The European Association of Motorcycle Manufacturers (ACEM - the Brussels based international motorcycle industry trade association for Europe) has stated that it is “deeply concerned at the recent press statements delivered by the American and European authorities in relation to US imports of steel and aluminium”.
ACEM goes on to say that it “appreciates the reasons behind potential retaliation action by the EU in response to the US increases of tariffs on imported steel and aluminium. However, the motorcycle industry would be severely damaged if brought into this trade dispute”.
|“We trust that American and European authorities will avoid triggering a global trade escalation. It could be extremely damaging for the motorcycle industry on both sides of the Atlantic”|
In February one of ACEM’s member companies, Harley-Davidson, was mentioned by EU Commission President Jean-Claude Juncker as being amongst possible targets for retaliation by European authorities. Though largely interpreted at the time as a symbolic broadside in response to the Trump administration’s unilateral decision, and one clearly aimed at House of Representatives Speaker and theoretical Republican Party Trump political ally Paul Ryan’s home state (Wisconsin, where Harley is headquartered), Juncker’s remarks nonetheless rattled cages in the European motorcycle industry.
ACEM wrote to EU Trade Commissioner Cecilia Malmström stressing that while the industry understands the reasons behind the EU’s intention to retaliate firmly and swiftly, it believes that a potential increase of customs duties on American exports of motorcycles would clearly be damaging not only to the American companies concerned, but also to European economies and jobs.
“It might also, in turn, result in the US administration imposing retaliatory tariffs on European exports. Overall, this could lead to considerable negative economic impacts and job losses for the motorcycle sector in both the US and Europe, particularly in areas such as the manufacturing and distribution of vehicles, parts and components”.
This, of course, is not the first time that motorcycles have been a pawn in the worldwide game of chess. Back in the early 1980s, the Reagan administration famously threatened and indeed imposed Japanese manufacturers with draconian import tariffs as part of its efforts to help save Harley-Davidson from bankruptcy and start manufacturing in the USA, providing domestic jobs.
|Stefan Pierer, CEO of KTM AG and President of ACEM: “The US and the EU should be working together to facilitate international trade and regulatory convergence, not to restrict it by adopting unilateral and politically motivated measures”|
As recently as last year the Federal Trade Commissioner revived a threat that had been made some years before to impose a ban on the import of sub 500 cc motorcycles and PTWs made in Europe in response to the ban that the EU has in place on genetically modified foodstuffs – specifically U.S. beef exports to Europe.
Stefan Pierer, CEO of KTM AG and President of ACEM, said that “motorcycle companies are global players committed to free and balanced trade agreements. The US and the EU should be working together to facilitate international trade and regulatory convergence, not to restrict it by adopting unilateral and politically motivated measures”.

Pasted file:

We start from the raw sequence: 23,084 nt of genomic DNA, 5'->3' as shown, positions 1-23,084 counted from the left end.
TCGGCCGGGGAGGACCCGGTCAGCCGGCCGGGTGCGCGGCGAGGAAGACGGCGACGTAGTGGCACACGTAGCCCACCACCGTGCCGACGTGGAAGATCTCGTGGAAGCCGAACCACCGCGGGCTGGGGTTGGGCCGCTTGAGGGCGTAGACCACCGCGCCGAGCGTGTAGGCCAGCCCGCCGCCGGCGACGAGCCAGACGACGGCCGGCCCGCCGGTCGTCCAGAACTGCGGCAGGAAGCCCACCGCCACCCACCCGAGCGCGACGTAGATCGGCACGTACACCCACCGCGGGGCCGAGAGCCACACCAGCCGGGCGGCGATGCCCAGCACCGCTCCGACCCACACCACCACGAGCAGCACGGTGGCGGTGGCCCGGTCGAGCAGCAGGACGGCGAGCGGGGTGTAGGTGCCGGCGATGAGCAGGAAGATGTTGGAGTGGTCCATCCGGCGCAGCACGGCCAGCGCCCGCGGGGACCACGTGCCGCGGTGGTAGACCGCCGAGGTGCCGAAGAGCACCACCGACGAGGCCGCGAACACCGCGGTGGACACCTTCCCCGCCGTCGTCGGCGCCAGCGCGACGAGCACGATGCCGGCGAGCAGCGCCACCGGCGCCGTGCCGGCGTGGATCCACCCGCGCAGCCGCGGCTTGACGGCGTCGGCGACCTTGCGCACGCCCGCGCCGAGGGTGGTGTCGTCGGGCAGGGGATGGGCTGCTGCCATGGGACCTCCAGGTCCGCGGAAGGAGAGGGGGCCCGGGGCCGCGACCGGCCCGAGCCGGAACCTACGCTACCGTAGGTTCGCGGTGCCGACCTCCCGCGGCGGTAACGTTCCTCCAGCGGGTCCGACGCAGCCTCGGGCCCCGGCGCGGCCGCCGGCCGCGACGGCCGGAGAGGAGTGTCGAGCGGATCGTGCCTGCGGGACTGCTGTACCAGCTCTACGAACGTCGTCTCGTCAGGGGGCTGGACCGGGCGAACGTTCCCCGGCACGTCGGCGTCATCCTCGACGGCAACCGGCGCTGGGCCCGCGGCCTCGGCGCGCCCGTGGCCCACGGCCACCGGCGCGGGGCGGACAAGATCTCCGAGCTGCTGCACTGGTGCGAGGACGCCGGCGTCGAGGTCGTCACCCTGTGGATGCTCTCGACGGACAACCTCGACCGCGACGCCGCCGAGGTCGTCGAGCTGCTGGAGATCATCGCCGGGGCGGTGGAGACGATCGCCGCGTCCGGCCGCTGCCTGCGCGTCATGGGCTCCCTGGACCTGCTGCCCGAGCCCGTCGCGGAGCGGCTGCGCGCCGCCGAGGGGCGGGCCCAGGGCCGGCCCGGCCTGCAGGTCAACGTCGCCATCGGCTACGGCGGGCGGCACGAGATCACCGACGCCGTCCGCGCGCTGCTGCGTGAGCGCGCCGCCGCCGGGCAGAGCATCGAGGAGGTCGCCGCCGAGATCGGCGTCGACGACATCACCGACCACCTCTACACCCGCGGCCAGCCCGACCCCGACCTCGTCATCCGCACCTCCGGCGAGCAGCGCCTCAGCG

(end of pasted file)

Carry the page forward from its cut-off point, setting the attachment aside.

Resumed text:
Several of Europe’s major National Trade Associations have also voiced their concern. In advance of a March 22nd Heads of State and Government meeting in Brussels at which European trade policy was to be discussed, the Secretary General of ANESDOR in Spain, José María Riaño, indicated that “we urge the EU to think about the negative consequences that these measures could entail , several Spanish manufacturers of two-wheeled vehicles, such as Torrot, Vertigo and Rieju among others, and our strong components and accessory manufacturing sector would be affected. This commercial conflict does not benefit any of the parties and the only way out is the dialogue between both administrations to find a solution”.
The UK motorcycle industry warned that trade tariffs on motorcycles will result in job losses in the UK, where the industry employs an estimated 58,500 people across 5,700 businesses. Tony Campbell, CEO of the MCIA (Motorcycle Industry Associations) in the UK, said that “targeting high profile brands is headline grabbing, but won’t have any real value in resolving this situation and will seriously harm an industry which is already under pressure. I am hopeful that common sense will prevail.”
Antonio Perlot, ACEM Secretary General, said: “The EU is a key market for American motorcycle brands. But the US is also Europe’s first trading partner in the motorcycle segment. We trust that American and European authorities will avoid triggering a global trade escalation, which could be extremely damaging for the motorcycle industry on both sides of the Atlantic”.
ACEM says that some 156,000 jobs in the EU depend on the motorcycle, moped, tricycle and quadricycle industry. According to EUROSTAT figures, in 2016 the EU exports of motorcycles to the US amounted to € 483.1 million, which represented 29.1% of all European motorcycle exports, with EU-based businesses exporting € 139.6 million in motorcycle parts and components to America (30.8% of the total). In 2016 the US was the number one destination for European exports of motorcycles as well as parts and components.